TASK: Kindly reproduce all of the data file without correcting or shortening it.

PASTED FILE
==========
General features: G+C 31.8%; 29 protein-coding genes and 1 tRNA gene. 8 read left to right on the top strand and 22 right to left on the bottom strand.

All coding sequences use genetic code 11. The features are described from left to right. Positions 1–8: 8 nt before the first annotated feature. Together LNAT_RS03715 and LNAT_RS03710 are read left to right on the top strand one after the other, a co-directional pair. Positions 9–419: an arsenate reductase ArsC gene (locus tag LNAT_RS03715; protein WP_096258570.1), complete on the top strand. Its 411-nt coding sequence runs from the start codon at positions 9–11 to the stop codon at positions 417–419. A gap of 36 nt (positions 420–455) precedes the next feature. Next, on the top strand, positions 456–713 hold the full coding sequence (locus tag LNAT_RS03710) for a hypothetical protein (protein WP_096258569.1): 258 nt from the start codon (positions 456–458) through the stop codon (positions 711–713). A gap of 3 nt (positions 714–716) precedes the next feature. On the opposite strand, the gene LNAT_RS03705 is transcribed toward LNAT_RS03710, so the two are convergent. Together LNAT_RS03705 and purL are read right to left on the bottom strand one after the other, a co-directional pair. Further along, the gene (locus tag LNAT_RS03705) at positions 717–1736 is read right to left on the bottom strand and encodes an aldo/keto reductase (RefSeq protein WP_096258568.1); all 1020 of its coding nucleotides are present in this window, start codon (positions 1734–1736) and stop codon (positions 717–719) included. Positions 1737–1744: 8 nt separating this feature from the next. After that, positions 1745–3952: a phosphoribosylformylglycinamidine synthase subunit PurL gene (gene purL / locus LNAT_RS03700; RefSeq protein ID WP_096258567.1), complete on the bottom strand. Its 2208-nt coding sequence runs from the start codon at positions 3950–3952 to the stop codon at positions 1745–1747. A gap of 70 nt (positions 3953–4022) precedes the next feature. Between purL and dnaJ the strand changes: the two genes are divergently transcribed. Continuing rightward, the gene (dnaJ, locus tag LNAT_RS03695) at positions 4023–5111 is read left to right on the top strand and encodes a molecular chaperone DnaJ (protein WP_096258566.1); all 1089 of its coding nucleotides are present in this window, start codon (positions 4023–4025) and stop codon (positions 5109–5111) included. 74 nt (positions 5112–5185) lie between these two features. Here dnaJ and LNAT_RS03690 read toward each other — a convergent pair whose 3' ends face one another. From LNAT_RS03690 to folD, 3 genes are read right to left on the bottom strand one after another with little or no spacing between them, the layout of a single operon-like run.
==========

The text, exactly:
General features: G+C 31.8%; 29 protein-coding genes and 1 tRNA gene. 8 read left to right on the top strand and 22 right to left on the bottom strand.

All coding sequences use genetic code 11. The features are described from left to right. Positions 1–8: 8 nt before the first annotated feature. Together LNAT_RS03715 and LNAT_RS03710 are read left to right on the top strand one after the other, a co-directional pair. Positions 9–419: an arsenate reductase ArsC gene (locus tag LNAT_RS03715; protein WP_096258570.1), complete on the top strand. Its 411-nt coding sequence runs from the start codon at positions 9–11 to the stop codon at positions 417–419. A gap of 36 nt (positions 420–455) precedes the next feature. Next, on the top strand, positions 456–713 hold the full coding sequence (locus tag LNAT_RS03710) for a hypothetical protein (protein WP_096258569.1): 258 nt from the start codon (positions 456–458) through the stop codon (positions 711–713). A gap of 3 nt (positions 714–716) precedes the next feature. On the opposite strand, the gene LNAT_RS03705 is transcribed toward LNAT_RS03710, so the two are convergent. Together LNAT_RS03705 and purL are read right to left on the bottom strand one after the other, a co-directional pair. Further along, the gene (locus tag LNAT_RS03705) at positions 717–1736 is read right to left on the bottom strand and encodes an aldo/keto reductase (RefSeq protein WP_096258568.1); all 1020 of its coding nucleotides are present in this window, start codon (positions 1734–1736) and stop codon (positions 717–719) included. Positions 1737–1744: 8 nt separating this feature from the next. After that, positions 1745–3952: a phosphoribosylformylglycinamidine synthase subunit PurL gene (gene purL / locus LNAT_RS03700; RefSeq protein ID WP_096258567.1), complete on the bottom strand. Its 2208-nt coding sequence runs from the start codon at positions 3950–3952 to the stop codon at positions 1745–1747. A gap of 70 nt (positions 3953–4022) precedes the next feature. Between purL and dnaJ the strand changes: the two genes are divergently transcribed. Continuing rightward, the gene (dnaJ, locus tag LNAT_RS03695) at positions 4023–5111 is read left to right on the top strand and encodes a molecular chaperone DnaJ (protein WP_096258566.1); all 1089 of its coding nucleotides are present in this window, start codon (positions 4023–4025) and stop codon (positions 5109–5111) included. 74 nt (positions 5112–5185) lie between these two features. Here dnaJ and LNAT_RS03690 read toward each other — a convergent pair whose 3' ends face one another. From LNAT_RS03690 to folD, 3 genes are read right to left on the bottom strand one after another with little or no spacing between them, the layout of a single operon-like run.